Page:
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Applied Mathematics Graduate Student Association Seminar: William Anderson, Fast and Scalable Computation of Reduced-Order Nonlinear Solutions for PDEs, Abhijit Chowdhary, Sensitivity Analysis of the Information Gain in Infinite-Dimensional Bayesian Linear Inverse Problems
February 20 | 3:00 pm - 4:00 pm EST
– Presenter: William Anderson
– Title: Fast and Scalable Computation of Reduced-Order Nonlinear Solutions for PDEs
– Abstract: We develop a method for fast and scalable computation of reduced-order nonlinear solutions (RONS). RONS is a framework to build reduced-order models for time-dependent partial differential equations (PDEs), where the reduced-order solution depends nonlinearly on time-varying parameters. With RONS we obtain an explicit set of ordinary differential equations (ODEs) to evolve the parameters. These ODEs minimize the instantaneous error between dynamics of the governing PDE and dynamics of the reduced-order solution. Additionally, conserved quantities of the PDE are easily enforced in the reduced solution using the RONS framework. For a reduced-order model with n parameters, naive calculation of ODEs produced by RONS requires evaluating order n^2 integrals. By exploiting the structure of the RONS equations and using symbolic computation, we reduce the computational cost to order K^2 where K<< n. With this approach we apply RONS to problems which require many parameters in the reduced-solution, including simulation of vortex dynamics in turbulent fluid flow and the Fokker-Planck equation in high dimensions.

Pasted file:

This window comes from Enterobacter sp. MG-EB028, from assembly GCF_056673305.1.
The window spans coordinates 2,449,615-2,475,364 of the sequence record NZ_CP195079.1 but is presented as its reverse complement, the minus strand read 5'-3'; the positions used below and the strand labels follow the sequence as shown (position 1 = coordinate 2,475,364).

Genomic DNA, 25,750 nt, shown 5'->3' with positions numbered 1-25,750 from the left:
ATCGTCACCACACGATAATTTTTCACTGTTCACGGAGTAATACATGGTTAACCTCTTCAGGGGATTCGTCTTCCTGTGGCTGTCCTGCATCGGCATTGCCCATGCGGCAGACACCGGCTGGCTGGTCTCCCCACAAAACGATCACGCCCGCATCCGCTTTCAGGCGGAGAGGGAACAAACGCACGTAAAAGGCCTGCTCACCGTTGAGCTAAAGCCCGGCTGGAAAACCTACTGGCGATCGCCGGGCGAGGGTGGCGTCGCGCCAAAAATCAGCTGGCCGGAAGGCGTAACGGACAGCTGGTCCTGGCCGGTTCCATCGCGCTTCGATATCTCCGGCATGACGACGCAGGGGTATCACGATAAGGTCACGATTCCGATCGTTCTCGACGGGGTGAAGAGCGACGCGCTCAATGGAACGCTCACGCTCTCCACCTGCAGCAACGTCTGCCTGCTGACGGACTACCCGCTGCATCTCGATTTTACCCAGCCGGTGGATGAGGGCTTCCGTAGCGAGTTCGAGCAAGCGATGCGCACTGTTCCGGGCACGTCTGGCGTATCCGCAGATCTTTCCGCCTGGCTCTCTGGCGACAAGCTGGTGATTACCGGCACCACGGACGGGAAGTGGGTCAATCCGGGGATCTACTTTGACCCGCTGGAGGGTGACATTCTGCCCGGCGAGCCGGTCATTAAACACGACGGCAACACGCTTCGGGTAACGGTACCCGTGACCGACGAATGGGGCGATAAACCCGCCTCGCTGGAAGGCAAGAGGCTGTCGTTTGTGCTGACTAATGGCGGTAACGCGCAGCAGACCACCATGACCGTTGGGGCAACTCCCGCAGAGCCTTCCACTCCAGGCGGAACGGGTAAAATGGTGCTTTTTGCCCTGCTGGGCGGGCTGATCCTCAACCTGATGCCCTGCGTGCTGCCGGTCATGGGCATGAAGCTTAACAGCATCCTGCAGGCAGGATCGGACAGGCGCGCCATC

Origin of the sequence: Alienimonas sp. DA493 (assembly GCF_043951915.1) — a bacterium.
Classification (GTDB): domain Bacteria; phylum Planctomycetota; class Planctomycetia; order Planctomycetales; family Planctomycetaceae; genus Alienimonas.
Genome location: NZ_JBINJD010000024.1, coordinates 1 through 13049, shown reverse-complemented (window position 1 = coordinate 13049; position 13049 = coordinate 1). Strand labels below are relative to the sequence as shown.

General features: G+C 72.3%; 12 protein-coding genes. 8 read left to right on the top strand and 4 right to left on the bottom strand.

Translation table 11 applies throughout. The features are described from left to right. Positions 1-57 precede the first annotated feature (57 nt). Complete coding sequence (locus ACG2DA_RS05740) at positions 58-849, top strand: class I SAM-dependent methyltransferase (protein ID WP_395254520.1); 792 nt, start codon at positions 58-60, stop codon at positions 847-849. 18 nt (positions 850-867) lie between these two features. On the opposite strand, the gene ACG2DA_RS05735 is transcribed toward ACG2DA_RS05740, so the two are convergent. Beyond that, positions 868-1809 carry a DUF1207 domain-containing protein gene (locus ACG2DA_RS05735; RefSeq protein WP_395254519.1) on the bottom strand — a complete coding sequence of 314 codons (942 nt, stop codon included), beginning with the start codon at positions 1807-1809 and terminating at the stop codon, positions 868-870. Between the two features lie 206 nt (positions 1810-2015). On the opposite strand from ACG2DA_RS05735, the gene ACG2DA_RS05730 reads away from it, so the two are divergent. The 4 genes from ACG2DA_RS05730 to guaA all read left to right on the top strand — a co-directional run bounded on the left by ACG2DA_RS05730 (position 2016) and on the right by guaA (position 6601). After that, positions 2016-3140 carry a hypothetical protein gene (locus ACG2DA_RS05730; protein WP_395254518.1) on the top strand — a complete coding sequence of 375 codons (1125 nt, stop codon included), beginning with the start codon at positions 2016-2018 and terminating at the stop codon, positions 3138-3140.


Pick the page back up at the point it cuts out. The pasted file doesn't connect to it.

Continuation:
– Presenter: Abhijit Chowdhary
– Title: Sensitivity Analysis of the Information Gain in Infinite-Dimensional Bayesian Linear Inverse Problems
– Abstract. We consider sensitivity analysis of Bayesian linear inverse problems with respect to modeling uncertainties. To this end, we consider sensitivity analysis of the information gain, as measured by the Kullback—Leibler divergence from the posterior to the prior. This choice provides a principled approach that leverages key structures within the Bayesian inverse problem. Also, the information gain admits a closed-form expression in the case of linear Gaussian inverse problems. The derivatives of the information gain are extremely challenging to compute. To address this challenge, we present accurate and efficient methods that combine eigenvalue sensitivities and hyper-differential sensitivity analysis that take advantage of adjoint based gradient and Hessian computation. This results in a computational approach whose cost, in number of PDE solves, does not grow upon mesh refinement. These results are presented in an application-driven model problem, considering a simplified earthquake model to infer fault slip from surface measurements.